We know that many traditional assessment approaches, such as true/false and multiple-choice questions, prove ineffective in measuring depth and breadth of knowledge. A short answer assessment format is better but still reveals little about depth of understanding, ability to make connections, and ability to grasp concepts. For many of us, the written essay has been the preferred choice for understanding student comprehension. However, recent and emerging advances in artificial intelligence alarmingly call all of this and other assessment strategies into question.
Today, if students need to access historical facts, they can consult Siri or Alexa. If they need an answer to a math question or access to a formula, Siri, Alexa, and other sources quickly provide it. The same is true for many other fact-based assessment strategies.
Now the stakes have been raised with the release of an essay-writing technology that responds to a prompt by searching the internet, organizing information, and writing a multi-paragraph narrative on the topic. Developed by OpenAI, Generative Pre-Trained Transformer 3, also referred to as GPT-3, has access to 540 billion words and operates using 175 billion parameters. And these resources mark only the beginning. Driven by artificial intelligence, similar technologies continue to be developed and made available, naturally tempting students to use them whenever they can.
So, how can we understand what students have learned when true/false, multiple choice, short answer, and now even essays can no longer be relied upon to provide credible information about what students know? The good news is that there remain many useful assessment strategies from which we can choose. In fact, these strategies have been around for as long as or longer than the approaches technology currently renders less useful. Here are six strategies that can give us information going well beyond whether students know basic facts to reveal understandings of context, connections, and consequences.
First, students can participate in dialogue on a target topic. Prompts, queries, and probes invite students to reveal what they’ve learned in the context of a conversation. Dialogue also gives students opportunities to share information learned beyond core objectives—information that tends to be overlooked in a more traditional assessment format.
Second, we might arrange for students to partake in debate on a concept or perspective related to their learning. Debates give students opportunities to synthesize and share what they’ve learned while also considering how others might view the same content. Further, debate encourages students to delve deeper into a topic, improving their opportunities to prevail in a competitive context.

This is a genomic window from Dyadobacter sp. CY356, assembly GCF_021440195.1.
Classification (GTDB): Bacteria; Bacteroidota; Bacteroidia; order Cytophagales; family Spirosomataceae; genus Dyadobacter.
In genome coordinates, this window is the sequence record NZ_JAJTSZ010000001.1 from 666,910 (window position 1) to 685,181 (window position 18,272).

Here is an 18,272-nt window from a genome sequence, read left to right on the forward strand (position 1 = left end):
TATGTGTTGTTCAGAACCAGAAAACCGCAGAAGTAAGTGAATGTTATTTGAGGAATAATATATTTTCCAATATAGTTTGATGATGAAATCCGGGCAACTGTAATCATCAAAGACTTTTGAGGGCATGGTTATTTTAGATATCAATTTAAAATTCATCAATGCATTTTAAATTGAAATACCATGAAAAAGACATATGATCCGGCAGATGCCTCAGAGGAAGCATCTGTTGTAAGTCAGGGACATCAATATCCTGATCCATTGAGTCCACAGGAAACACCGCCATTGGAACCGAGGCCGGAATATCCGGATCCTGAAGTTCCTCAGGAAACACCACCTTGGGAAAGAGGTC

Third, students can demonstrate a learned skill or concept. Demonstrations give students opportunities to share their learning with an audience, thus making the learning and assessment more authentic. The process of preparing a demonstration helps students integrate and sequence their learning in ways that deepen understanding and increase retention.
Fourth, we can ask students to take a position on something they’ve learned and prepare to defend their perspective. This approach encourages students to move beyond facts to consider the value, significance, and consequences of what they learned. Like debate, this activity helps students learn structures of argument.
Fifth, students can produce a diagram explaining their learning and how it relates to other concepts and applications. Diagramming relationships among people, events, concepts, and consequences helps students display learning while placing it in context.
Sixth, students can perform a dissection of an event, piece of writing, or oral presentation to demonstrate understanding of individual parts, their relationships to the whole, and their implications. While we might think of dissection as an activity performed in a biology class, the same concept applies in a variety of settings with an array of content.
Artificial intelligence presents many implications for how we teach and assess learning. Obviously, we’ll have to continually evolve and modify our strategies and techniques. There also remain times, conditions, and roles for the use of traditional assessment strategies, including essays. We must remember that learning occurs with the individual student and the meaning they assign to it. Our assessment strategies must reflect this reality.